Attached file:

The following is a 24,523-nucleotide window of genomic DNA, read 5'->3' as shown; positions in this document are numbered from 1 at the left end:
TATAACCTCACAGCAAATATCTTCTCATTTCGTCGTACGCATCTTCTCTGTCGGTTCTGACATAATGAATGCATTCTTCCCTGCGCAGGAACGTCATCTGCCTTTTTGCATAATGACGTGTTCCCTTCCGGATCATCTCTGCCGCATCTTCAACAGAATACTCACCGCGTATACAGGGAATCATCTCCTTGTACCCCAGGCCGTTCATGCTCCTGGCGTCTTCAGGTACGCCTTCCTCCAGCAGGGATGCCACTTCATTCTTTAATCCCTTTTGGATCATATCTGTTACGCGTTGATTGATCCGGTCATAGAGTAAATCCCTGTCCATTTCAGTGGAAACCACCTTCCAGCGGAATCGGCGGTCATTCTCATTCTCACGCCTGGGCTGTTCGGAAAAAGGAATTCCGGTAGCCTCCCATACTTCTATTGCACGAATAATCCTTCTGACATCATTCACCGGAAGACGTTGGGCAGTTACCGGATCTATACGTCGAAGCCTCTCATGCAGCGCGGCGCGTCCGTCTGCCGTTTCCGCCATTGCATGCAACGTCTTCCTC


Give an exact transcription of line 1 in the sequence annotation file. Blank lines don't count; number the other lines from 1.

The following is a 24,523-nucleotide window of genomic DNA, read 5'->3' as shown; positions in this document are numbered from 1 at the left end: